For those of you who prefer the finer things in life, the mini-neighborhood of Batignolles is one of the most charming areas in the whole city. Arranged around a leafy square, securing an apartment here is difficult, but when you do, you’ll be within walking distance of many of the city’s best bilingual schools, green spaces, and excellent shopping streets. 

 

The local community still thrives in this up-market district, with family markets, bakeries, and restaurants bustling with people no matter what the time of day.

Affordable places to live in Paris

Like many major cities across Europe, it can prove tricky to find affordable places to live in Paris. But it’s not impossible. Hidden amongst the expensive boulevards, tourist-laden streets, and luxury apartments are pockets of cheaper apartments and housing that offer up much more value for the tenant.

 

If you are on a budget, it’s worth keeping in mind that you may need to compromise on your creature comforts somewhat, especially if you want to live close to the center. Central, but affordable housing is on the smaller side and usually won’t have any elevator facilities. 

 

If, on the other hand, you’re happy to travel into the center from your home, focus your search on the outer arrondissements. Here, you’ll find larger apartments equipped with a good selection of mod-cons for reasonable prices.

Paris streets

4. Bastille (11th arrondissement)

Tucked away on the River Seine’s right bank, Bastille is historically recognized as the city’s most working-class area. However, in recent years, affordable housing has given rise to a new wave of gentrification in the neighborhood. 

 

Now, Bastille harbors a fantastic balance of old and new. Traditional stone housing sits next to modernized apartments complete with colorful veneers. Locally-run grocery stores and generations-old bakeries are just moments away from successful chain stores. Fragrant Moroccan spice stores sit just across the street from modern supermarkets. The best bit? Everything manages to thrive here.

 

With such a huge array of things to see and do in Bastille, it’s a neighborhood that you will never get bored of. As well as being more affordable than other arrondissements in the area, the neighborhood has an appealing community feel. Rather than the swarms of tourists you might find in many other areas of Paris, Bastille is a local community, popular with young professionals, families, and students hoping to live their dream in the City of Lights.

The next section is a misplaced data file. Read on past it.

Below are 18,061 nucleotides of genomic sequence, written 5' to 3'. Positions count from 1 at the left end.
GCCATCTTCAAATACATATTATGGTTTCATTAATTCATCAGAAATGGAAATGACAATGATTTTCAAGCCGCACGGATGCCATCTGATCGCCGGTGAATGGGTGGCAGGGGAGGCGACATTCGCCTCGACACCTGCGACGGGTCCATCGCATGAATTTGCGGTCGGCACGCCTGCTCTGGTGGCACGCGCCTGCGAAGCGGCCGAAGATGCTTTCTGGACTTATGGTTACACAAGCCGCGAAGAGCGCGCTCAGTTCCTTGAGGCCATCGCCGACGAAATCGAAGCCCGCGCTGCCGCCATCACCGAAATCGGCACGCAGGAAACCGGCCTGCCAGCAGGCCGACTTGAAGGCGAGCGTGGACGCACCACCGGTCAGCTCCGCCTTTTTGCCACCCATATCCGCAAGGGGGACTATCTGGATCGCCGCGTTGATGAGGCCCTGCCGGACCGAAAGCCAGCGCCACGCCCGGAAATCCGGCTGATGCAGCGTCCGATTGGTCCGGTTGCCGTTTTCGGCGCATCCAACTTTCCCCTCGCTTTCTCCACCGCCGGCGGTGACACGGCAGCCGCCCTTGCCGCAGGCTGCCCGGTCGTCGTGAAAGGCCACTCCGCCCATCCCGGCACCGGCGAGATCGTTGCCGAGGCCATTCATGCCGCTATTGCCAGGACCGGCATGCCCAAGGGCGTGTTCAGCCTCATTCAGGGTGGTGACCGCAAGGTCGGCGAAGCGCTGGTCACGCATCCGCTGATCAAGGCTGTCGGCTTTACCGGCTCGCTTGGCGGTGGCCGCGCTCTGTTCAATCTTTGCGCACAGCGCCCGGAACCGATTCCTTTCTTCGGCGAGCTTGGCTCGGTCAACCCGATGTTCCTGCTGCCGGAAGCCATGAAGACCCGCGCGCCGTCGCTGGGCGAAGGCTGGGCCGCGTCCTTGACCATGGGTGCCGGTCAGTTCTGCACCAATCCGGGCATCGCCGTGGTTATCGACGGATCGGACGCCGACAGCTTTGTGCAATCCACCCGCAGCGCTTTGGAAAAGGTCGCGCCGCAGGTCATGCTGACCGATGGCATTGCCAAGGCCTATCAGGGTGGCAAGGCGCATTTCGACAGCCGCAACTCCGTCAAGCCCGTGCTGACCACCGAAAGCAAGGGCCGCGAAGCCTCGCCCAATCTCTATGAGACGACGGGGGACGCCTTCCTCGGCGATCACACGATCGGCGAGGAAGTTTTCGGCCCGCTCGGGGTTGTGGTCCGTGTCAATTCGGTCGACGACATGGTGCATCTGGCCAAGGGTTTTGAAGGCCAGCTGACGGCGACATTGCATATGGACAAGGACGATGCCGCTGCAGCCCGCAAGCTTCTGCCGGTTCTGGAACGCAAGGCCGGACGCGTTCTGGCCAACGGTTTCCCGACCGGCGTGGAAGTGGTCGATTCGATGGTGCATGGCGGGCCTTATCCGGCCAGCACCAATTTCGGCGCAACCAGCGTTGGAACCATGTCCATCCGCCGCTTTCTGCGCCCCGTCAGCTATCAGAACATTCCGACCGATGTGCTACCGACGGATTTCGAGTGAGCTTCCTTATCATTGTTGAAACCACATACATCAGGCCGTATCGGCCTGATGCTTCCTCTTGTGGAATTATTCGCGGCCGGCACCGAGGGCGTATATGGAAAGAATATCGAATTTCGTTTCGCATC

5. Butte-Montmarte (18th arrondissement)

Butte-Monmarte may be a little way from Paris’s geographical center, but many consider this to be the heart of Parisian culture. Its streets still have their original cobblestones set in place, and its stone houses are decorated with sprawling ivy, both emanating the bohemian culture of this charming arrondissement. 

 

The neighborhood’s creative roots date back to the early 19th century when artists like Van Gogh and Picasso called these streets their home. To this day, many creatives still live here, and it has become a must-see destination for visitors to Paris. 

 

The majority of tourists stick to the southern regions of Butte-Montmarte, home to the famous Sacre Coeur and stunning views out over the city. This leaves the northern portion of the arrondissement open for residents looking for a place to live with a village-atmosphere, quiet streets, and affordable housing.

6. Menilmontant (20th arrondissement)

Like many neighborhoods on Paris’ eastern side, Menilmontant started its life as a hamlet just outside of the city’s borders. Over time, the sprawling city grew to include Menilmontant as one of its 20 arrondissements. Primarily recognized as a working-class and bohemian neighborhood, Menilmontant is starting to rise from the ashes as one of the hippest neighborhoods in town.

Still a fair way from its prime, Menilmontant offers up affordable housing with a vibrant atmosphere to compliment it. Today, the neighborhood is full to the brim with independent coffee shops, family-run bakeries, and speakeasy bars that are worth the struggle to find.

Menilmontant also has an emerging street art scene, with old buildings transformed by local artists into artwork that breathes life into the neighborhood’s walls. Couple this with a multi-cultural and creative community, affordable housing, and easy transportation into the city center, and you’ll soon realize why this neighborhood is the talk of the town.

Best places to live in Paris for expats

The truth of the matter is, there aren’t many bad places to live in Paris. Each of the 20 arrondissements offers up their own little slice of Parisian culture, quaint housing, and expat community. Expats don’t tend to gather in one place in Paris, which is why you pretty much have the pick of the bunch when you move to the city.

 

As an expat in Paris, where you stay is more likely to be dictated by your budget and the type of community you’re hoping to immerse yourself in. If you’re looking for cheap and cheerful, vibrant and artsy, head to the eastern neighborhoods. For something a little more Parisian and typically more expensive, but with pockets of affordable housing head to the west.

Streets of Paris

7. Le Marais (4th arrondissement)

If you love being able to walk everywhere from your apartment, then living in Le Marais might just be your perfect match. Straddling the 3rd and 4th arrondissement, Paris neighborhoods don’t get much more central than this. From Le Marais, you have the River Seine on your doorstep, and you’re less than a half an hour walk away from the mighty Louvre.